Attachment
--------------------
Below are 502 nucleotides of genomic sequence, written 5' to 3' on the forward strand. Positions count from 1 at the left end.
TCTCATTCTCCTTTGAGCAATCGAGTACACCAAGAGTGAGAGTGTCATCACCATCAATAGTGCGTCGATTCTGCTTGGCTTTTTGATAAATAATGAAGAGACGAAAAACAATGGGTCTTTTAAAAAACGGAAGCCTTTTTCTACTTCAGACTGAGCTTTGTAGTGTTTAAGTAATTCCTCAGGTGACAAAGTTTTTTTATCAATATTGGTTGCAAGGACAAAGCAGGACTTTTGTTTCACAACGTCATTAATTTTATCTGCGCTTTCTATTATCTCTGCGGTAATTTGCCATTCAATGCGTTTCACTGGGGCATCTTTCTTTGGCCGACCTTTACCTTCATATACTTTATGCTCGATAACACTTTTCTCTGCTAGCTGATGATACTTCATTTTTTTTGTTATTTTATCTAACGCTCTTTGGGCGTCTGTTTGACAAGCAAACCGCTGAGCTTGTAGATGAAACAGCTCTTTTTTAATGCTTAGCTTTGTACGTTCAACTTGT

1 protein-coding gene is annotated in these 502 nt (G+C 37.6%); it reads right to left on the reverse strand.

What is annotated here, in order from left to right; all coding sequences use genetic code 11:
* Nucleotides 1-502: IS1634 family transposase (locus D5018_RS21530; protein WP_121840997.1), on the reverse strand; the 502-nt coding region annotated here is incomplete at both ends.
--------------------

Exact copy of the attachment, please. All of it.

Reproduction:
Below are 502 nucleotides of genomic sequence, written 5' to 3' on the forward strand. Positions count from 1 at the left end.
TCTCATTCTCCTTTGAGCAATCGAGTACACCAAGAGTGAGAGTGTCATCACCATCAATAGTGCGTCGATTCTGCTTGGCTTTTTGATAAATAATGAAGAGACGAAAAACAATGGGTCTTTTAAAAAACGGAAGCCTTTTTCTACTTCAGACTGAGCTTTGTAGTGTTTAAGTAATTCCTCAGGTGACAAAGTTTTTTTATCAATATTGGTTGCAAGGACAAAGCAGGACTTTTGTTTCACAACGTCATTAATTTTATCTGCGCTTTCTATTATCTCTGCGGTAATTTGCCATTCAATGCGTTTCACTGGGGCATCTTTCTTTGGCCGACCTTTACCTTCATATACTTTATGCTCGATAACACTTTTCTCTGCTAGCTGATGATACTTCATTTTTTTTGTTATTTTATCTAACGCTCTTTGGGCGTCTGTTTGACAAGCAAACCGCTGAGCTTGTAGATGAAACAGCTCTTTTTTAATGCTTAGCTTTGTACGTTCAACTTGT

1 protein-coding gene is annotated in these 502 nt (G+C 37.6%); it reads right to left on the reverse strand.

What is annotated here, in order from left to right; all coding sequences use genetic code 11:
* Nucleotides 1-502: IS1634 family transposase (locus D5018_RS21530; protein WP_121840997.1), on the reverse strand; the 502-nt coding region annotated here is incomplete at both ends.